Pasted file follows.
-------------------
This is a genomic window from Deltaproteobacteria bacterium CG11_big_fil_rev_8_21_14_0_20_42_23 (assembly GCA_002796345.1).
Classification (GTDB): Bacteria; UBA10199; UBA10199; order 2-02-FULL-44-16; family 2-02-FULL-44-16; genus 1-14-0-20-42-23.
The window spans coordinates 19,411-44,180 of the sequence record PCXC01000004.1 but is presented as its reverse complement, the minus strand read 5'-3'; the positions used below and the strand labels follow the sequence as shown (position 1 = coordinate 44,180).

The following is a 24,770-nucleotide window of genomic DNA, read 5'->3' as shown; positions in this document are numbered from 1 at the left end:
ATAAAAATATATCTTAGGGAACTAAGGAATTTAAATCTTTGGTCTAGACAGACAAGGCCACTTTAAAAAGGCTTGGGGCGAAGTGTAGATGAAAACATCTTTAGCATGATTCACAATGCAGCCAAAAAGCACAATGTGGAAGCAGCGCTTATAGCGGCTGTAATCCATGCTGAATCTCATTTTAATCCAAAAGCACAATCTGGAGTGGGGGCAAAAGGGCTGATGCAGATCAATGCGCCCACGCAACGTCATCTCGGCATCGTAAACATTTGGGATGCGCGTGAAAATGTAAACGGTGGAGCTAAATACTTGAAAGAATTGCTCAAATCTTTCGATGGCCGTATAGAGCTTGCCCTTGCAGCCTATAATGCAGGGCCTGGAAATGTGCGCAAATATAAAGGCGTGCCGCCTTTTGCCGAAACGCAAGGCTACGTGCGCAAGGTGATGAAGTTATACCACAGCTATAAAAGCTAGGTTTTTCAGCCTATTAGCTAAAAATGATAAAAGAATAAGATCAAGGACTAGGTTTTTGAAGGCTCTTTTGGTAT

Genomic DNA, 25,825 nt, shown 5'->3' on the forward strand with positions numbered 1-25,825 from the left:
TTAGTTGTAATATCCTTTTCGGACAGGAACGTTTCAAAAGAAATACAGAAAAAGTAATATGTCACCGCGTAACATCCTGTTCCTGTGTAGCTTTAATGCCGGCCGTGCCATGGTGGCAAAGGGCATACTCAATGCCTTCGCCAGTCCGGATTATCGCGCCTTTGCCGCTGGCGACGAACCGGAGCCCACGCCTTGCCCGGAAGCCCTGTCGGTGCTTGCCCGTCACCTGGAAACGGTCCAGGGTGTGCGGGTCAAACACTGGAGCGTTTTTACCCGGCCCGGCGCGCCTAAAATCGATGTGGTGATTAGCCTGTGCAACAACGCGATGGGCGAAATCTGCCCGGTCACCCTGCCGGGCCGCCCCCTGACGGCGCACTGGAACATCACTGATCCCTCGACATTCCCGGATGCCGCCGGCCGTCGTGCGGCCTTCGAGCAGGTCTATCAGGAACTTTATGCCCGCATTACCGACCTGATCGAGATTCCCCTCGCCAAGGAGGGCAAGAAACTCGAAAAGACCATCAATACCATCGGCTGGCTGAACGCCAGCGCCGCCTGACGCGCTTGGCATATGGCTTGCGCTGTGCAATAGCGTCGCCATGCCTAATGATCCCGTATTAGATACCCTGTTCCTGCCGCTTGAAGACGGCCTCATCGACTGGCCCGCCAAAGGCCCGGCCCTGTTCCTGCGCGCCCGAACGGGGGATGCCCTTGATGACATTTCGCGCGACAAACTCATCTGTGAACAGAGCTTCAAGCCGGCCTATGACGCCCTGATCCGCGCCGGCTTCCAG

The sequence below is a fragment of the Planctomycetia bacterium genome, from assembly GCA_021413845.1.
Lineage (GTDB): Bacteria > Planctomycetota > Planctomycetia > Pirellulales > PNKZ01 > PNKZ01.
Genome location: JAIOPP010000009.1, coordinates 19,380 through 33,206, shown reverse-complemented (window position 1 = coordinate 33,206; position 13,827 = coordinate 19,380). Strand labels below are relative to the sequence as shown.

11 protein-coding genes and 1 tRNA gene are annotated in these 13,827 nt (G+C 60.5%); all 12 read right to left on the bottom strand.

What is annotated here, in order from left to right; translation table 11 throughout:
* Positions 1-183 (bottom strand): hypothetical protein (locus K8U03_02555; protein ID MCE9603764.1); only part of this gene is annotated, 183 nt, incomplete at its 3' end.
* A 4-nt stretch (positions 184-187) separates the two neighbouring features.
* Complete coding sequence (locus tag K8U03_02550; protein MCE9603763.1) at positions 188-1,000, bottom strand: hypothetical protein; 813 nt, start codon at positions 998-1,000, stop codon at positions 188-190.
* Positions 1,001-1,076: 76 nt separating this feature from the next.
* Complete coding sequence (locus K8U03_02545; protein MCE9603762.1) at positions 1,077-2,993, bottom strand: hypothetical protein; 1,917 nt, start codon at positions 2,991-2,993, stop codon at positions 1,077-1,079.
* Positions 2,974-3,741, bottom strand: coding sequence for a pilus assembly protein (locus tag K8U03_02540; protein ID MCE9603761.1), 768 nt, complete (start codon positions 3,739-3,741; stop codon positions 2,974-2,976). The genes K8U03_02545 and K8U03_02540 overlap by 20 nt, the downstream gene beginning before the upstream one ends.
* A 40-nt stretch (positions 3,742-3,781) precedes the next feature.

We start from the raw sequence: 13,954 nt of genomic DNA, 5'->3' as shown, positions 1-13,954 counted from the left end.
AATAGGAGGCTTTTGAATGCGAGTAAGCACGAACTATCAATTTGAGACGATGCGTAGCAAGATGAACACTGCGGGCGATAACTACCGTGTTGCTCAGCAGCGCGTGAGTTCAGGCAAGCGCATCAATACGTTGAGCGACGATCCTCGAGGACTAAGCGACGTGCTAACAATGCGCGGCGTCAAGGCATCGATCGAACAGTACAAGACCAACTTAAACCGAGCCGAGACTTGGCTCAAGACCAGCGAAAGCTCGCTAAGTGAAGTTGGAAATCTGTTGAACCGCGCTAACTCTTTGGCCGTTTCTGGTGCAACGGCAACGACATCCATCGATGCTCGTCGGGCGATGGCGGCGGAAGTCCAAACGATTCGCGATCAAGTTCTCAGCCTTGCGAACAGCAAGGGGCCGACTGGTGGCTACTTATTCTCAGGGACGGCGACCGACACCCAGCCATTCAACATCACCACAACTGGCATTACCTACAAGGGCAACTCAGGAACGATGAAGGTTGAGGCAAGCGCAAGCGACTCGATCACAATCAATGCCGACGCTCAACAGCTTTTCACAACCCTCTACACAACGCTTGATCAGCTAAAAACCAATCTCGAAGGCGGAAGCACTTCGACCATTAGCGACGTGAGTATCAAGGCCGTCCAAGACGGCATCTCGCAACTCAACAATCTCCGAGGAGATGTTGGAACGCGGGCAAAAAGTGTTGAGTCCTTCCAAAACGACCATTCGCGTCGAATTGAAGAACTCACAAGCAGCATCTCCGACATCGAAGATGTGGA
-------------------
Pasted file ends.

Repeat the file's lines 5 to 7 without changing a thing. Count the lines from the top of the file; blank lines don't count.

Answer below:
ATAAAAATATATCTTAGGGAACTAAGGAATTTAAATCTTTGGTCTAGACAGACAAGGCCACTTTAAAAAGGCTTGGGGCGAAGTGTAGATGAAAACATCTTTAGCATGATTCACAATGCAGCCAAAAAGCACAATGTGGAAGCAGCGCTTATAGCGGCTGTAATCCATGCTGAATCTCATTTTAATCCAAAAGCACAATCTGGAGTGGGGGCAAAAGGGCTGATGCAGATCAATGCGCCCACGCAACGTCATCTCGGCATCGTAAACATTTGGGATGCGCGTGAAAATGTAAACGGTGGAGCTAAATACTTGAAAGAATTGCTCAAATCTTTCGATGGCCGTATAGAGCTTGCCCTTGCAGCCTATAATGCAGGGCCTGGAAATGTGCGCAAATATAAAGGCGTGCCGCCTTTTGCCGAAACGCAAGGCTACGTGCGCAAGGTGATGAAGTTATACCACAGCTATAAAAGCTAGGTTTTTCAGCCTATTAGCTAAAAATGATAAAAGAATAAGATCAAGGACTAGGTTTTTGAAGGCTCTTTTGGTAT

Genomic DNA, 25,825 nt, shown 5'->3' on the forward strand with positions numbered 1-25,825 from the left:
TTAGTTGTAATATCCTTTTCGGACAGGAACGTTTCAAAAGAAATACAGAAAAAGTAATATGTCACCGCGTAACATCCTGTTCCTGTGTAGCTTTAATGCCGGCCGTGCCATGGTGGCAAAGGGCATACTCAATGCCTTCGCCAGTCCGGATTATCGCGCCTTTGCCGCTGGCGACGAACCGGAGCCCACGCCTTGCCCGGAAGCCCTGTCGGTGCTTGCCCGTCACCTGGAAACGGTCCAGGGTGTGCGGGTCAAACACTGGAGCGTTTTTACCCGGCCCGGCGCGCCTAAAATCGATGTGGTGATTAGCCTGTGCAACAACGCGATGGGCGAAATCTGCCCGGTCACCCTGCCGGGCCGCCCCCTGACGGCGCACTGGAACATCACTGATCCCTCGACATTCCCGGATGCCGCCGGCCGTCGTGCGGCCTTCGAGCAGGTCTATCAGGAACTTTATGCCCGCATTACCGACCTGATCGAGATTCCCCTCGCCAAGGAGGGCAAGAAACTCGAAAAGACCATCAATACCATCGGCTGGCTGAACGCCAGCGCCGCCTGACGCGCTTGGCATATGGCTTGCGCTGTGCAATAGCGTCGCCATGCCTAATGATCCCGTATTAGATACCCTGTTCCTGCCGCTTGAAGACGGCCTCATCGACTGGCCCGCCAAAGGCCCGGCCCTGTTCCTGCGCGCCCGAACGGGGGATGCCCTTGATGACATTTCGCGCGACAAACTCATCTGTGAACAGAGCTTCAAGCCGGCCTATGACGCCCTGATCCGCGCCGGCTTCCAG